Victor Ewald (1860-1935) was a contemporary of Tchaikovsky… at least for a while, and his compositions for brass are highly regarded… at least by the members of the orchestra who perform them here. These Quintets present no problems to the listener and are, in fact, rather pleasant to hear.

The sound throughout is clear, spacious, and well suited to the repertoire.

03_argerichLive from the Lugano Festival 2009
Martha Argerich and Friends
EMI Classics 6 07367 2

For your next trip you travelers, why don’t you try Lugano, capital of the Italian speaking canton Ticino near the sun drenched southern slopes of the Swiss Alps. Preferably in June when Martha Argerich’s annual festival takes place. Since 2002, BSI Bank has sponsored this event, focused on the once raven haired (now completely grey) Argentinean beauty and pianiste extraordinaire, along with a coterie of young musicians to rehearse and perform concerts of the highest caliber and inspiration.

The 3 discs are nicely subdivided into the chamber music of 1) Schumann, Mendelssohn and Chopin, 2) the Hungarians and Russians, and 3) the Spanish and French.

Already on CD 1 there is a stunning piano duet version of the Midsummer Nights Dream Overture where the shimmering pp strings are transcribed into translucent, lightning fast and wonderfully controlled virtuoso piano playing of Argerich and Cristina Marton. Chopin’s early work from his years in Poland, Introduction and Polonaise Brillante, is guaranteed to raise everyone’s blood pressure played with extraordinary flair and abandon by Martha Argerich and Gautier Capuçon (cello).

More unusual pieces follow on CD 2. First the inimitable young violinist Renaud Capuçon plays Bartok’s 2nd Violin Sonata, a “multilayered study in sonority, predominantly discordant harmony and structure yet still traceable to Hungarian folk tradition.” From the Russians we encounter Glinka and Rachmaninov, from the latter a curious rarity, a Waltz for 6 hands at a single piano(!). I would have liked to see this as I’d imagine there could be some logistical problems here.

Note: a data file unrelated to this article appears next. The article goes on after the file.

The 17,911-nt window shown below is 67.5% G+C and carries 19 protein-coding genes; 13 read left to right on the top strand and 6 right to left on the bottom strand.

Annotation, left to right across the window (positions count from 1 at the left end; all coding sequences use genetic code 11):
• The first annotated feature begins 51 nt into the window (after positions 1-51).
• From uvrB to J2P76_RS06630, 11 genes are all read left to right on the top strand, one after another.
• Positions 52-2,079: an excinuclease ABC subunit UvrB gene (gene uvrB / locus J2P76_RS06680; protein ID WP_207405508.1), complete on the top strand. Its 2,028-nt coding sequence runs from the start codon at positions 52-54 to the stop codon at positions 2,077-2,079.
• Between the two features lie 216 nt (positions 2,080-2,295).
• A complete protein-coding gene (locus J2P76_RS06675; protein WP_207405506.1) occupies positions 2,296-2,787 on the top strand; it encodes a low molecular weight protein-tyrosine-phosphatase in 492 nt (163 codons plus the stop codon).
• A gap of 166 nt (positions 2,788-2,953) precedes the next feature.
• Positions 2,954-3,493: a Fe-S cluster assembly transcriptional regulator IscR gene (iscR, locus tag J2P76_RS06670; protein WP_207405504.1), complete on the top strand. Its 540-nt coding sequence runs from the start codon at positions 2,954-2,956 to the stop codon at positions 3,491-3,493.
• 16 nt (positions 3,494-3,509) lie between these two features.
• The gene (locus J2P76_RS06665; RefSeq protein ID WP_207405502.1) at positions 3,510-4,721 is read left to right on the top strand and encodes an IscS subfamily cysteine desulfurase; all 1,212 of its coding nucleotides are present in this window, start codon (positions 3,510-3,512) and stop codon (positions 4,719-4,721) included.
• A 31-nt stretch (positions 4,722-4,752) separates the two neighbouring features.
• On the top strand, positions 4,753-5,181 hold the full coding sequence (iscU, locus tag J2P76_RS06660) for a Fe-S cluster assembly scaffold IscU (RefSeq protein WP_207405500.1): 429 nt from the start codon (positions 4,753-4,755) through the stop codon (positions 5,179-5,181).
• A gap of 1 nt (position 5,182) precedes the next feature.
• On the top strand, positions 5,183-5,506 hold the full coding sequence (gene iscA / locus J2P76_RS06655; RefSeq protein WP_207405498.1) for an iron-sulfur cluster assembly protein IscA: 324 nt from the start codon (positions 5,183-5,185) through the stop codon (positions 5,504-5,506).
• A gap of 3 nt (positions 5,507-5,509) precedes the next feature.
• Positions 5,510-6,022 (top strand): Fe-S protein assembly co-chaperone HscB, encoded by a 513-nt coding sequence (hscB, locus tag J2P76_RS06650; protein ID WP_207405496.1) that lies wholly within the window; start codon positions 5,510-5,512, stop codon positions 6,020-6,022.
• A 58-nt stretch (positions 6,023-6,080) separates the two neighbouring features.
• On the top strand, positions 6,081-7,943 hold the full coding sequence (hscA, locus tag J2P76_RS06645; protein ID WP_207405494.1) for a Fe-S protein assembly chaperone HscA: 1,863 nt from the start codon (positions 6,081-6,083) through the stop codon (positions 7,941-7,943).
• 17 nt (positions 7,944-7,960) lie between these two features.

The third disc features larger scale works and here my favorite was Ravel’s Rapsodie Espagnole transcribed for two pianos by the composer and played atmospherically and with imagination by Sergio Tiempo and Karin Lechner. A set to treasure. State of the art recordings.

02_beethoven_9Beethoven – Symphony No.9
Christine Oelze; Petra Lang; Klaus Florian Vogt; Matthias Goerne; Deutscher Kammerchor; Deutsche Kammerphilharmonie Bremen;
Paavo Järvi
Sony 88697576062

The Deutsche Kammerphilharmonie Orchestra was founded in 1980 by a group of exceptional young students and went on to become one of the most sought-after chamber orchestras, appearing at the UN in 1983. They were invited to play at Gidon Kremer’s Lockenhaus Festival where their 1986 performance of Gubaidulina’s Seven Words was issued by Philips. Since 1992 they have been based in Bremen and are self governing, owned by the players. Paavo Järvi has been their conductor since 2004 and in August of that year they began recording a new Beethoven cycle using the Barenreiter Urtext Edition, starting with the Eighth.

The reduced strings contribute to the creation of new textures that are in no way less satisfying for the audience. The winds and brass are more present without losing perspective. Listeners will have a new appreciation of the genius and beauty of Beethoven’s scores.

Järvi has a clear stamp on these performances wherein he refreshes the scores with his own phrasing and accents, with tempi that adhere to Beethoven’s metronome markings. Diehard fans of the traditional school are likely to find Järvi too acerbic and will not easily accept his approach. Even though I was very familiar with Järvi’s performances of all the others, this Ninth came as a quite a shock. It is as if Järvi has finally taken the wraps off, stepped aside and let Beethoven speak for himself, unencumbered by generations of well meaning interpreters. It works well for me and I find Järvi’s non-routine, clear headed interpretations throughout the nine fully justify their existence among a plethora of sets, new and re-issued, which are mostly indistinguishable from each other.

The state-of-the-art hybrid SACD/CDs, whether heard in stereo or surround, are of audiophile quality accurately delineating the instruments exactly as the conductor intended. The executive producers of these recordings are the orchestra itself and Maestro Järvi, which just may account for their excellence.

01_beethoven_9symphonies_liveBeethoven – Live Symphonies